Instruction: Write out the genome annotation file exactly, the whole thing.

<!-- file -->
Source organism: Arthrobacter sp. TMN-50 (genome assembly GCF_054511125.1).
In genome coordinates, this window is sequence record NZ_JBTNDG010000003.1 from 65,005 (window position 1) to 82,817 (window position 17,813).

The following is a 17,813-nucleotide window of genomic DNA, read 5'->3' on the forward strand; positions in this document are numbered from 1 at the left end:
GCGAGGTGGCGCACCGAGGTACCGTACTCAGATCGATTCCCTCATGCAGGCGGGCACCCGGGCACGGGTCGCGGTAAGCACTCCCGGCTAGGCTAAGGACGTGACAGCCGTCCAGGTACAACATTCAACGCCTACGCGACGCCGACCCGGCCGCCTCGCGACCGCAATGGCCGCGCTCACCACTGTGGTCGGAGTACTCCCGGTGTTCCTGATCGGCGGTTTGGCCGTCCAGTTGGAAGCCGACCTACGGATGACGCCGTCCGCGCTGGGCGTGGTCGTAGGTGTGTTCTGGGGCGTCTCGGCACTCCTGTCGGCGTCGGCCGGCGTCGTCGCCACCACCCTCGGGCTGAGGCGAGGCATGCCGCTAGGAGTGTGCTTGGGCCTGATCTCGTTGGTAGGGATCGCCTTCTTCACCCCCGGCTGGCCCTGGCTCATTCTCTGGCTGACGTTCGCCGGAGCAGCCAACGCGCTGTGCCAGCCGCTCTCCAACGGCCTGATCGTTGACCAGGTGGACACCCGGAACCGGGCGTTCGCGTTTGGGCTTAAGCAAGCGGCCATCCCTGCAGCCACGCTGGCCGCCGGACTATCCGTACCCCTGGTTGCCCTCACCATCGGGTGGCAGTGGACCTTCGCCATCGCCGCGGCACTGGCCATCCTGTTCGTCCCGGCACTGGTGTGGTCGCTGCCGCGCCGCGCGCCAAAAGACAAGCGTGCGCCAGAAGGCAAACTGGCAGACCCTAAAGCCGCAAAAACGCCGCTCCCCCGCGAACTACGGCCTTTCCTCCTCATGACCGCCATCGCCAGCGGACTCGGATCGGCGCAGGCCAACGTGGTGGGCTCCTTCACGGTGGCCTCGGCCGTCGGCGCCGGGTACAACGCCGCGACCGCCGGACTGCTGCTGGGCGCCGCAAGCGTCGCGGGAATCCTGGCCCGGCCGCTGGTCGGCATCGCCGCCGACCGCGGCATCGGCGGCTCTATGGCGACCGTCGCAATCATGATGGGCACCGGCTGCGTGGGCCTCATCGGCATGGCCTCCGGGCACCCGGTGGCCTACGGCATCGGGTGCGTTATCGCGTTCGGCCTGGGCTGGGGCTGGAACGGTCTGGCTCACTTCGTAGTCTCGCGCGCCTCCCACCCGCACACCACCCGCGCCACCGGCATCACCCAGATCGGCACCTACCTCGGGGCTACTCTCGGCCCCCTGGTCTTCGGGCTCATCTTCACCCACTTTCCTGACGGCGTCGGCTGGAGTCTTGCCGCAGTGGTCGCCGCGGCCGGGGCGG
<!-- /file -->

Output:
Source organism: Arthrobacter sp. TMN-50 (genome assembly GCF_054511125.1).
In genome coordinates, this window is sequence record NZ_JBTNDG010000003.1 from 65,005 (window position 1) to 82,817 (window position 17,813).

The following is a 17,813-nucleotide window of genomic DNA, read 5'->3' on the forward strand; positions in this document are numbered from 1 at the left end:
GCGAGGTGGCGCACCGAGGTACCGTACTCAGATCGATTCCCTCATGCAGGCGGGCACCCGGGCACGGGTCGCGGTAAGCACTCCCGGCTAGGCTAAGGACGTGACAGCCGTCCAGGTACAACATTCAACGCCTACGCGACGCCGACCCGGCCGCCTCGCGACCGCAATGGCCGCGCTCACCACTGTGGTCGGAGTACTCCCGGTGTTCCTGATCGGCGGTTTGGCCGTCCAGTTGGAAGCCGACCTACGGATGACGCCGTCCGCGCTGGGCGTGGTCGTAGGTGTGTTCTGGGGCGTCTCGGCACTCCTGTCGGCGTCGGCCGGCGTCGTCGCCACCACCCTCGGGCTGAGGCGAGGCATGCCGCTAGGAGTGTGCTTGGGCCTGATCTCGTTGGTAGGGATCGCCTTCTTCACCCCCGGCTGGCCCTGGCTCATTCTCTGGCTGACGTTCGCCGGAGCAGCCAACGCGCTGTGCCAGCCGCTCTCCAACGGCCTGATCGTTGACCAGGTGGACACCCGGAACCGGGCGTTCGCGTTTGGGCTTAAGCAAGCGGCCATCCCTGCAGCCACGCTGGCCGCCGGACTATCCGTACCCCTGGTTGCCCTCACCATCGGGTGGCAGTGGACCTTCGCCATCGCCGCGGCACTGGCCATCCTGTTCGTCCCGGCACTGGTGTGGTCGCTGCCGCGCCGCGCGCCAAAAGACAAGCGTGCGCCAGAAGGCAAACTGGCAGACCCTAAAGCCGCAAAAACGCCGCTCCCCCGCGAACTACGGCCTTTCCTCCTCATGACCGCCATCGCCAGCGGACTCGGATCGGCGCAGGCCAACGTGGTGGGCTCCTTCACGGTGGCCTCGGCCGTCGGCGCCGGGTACAACGCCGCGACCGCCGGACTGCTGCTGGGCGCCGCAAGCGTCGCGGGAATCCTGGCCCGGCCGCTGGTCGGCATCGCCGCCGACCGCGGCATCGGCGGCTCTATGGCGACCGTCGCAATCATGATGGGCACCGGCTGCGTGGGCCTCATCGGCATGGCCTCCGGGCACCCGGTGGCCTACGGCATCGGGTGCGTTATCGCGTTCGGCCTGGGCTGGGGCTGGAACGGTCTGGCTCACTTCGTAGTCTCGCGCGCCTCCCACCCGCACACCACCCGCGCCACCGGCATCACCCAGATCGGCACCTACCTCGGGGCTACTCTCGGCCCCCTGGTCTTCGGGCTCATCTTCACCCACTTTCCTGACGGCGTCGGCTGGAGTCTTGCCGCAGTGGTCGCCGCGGCCGGGGCGG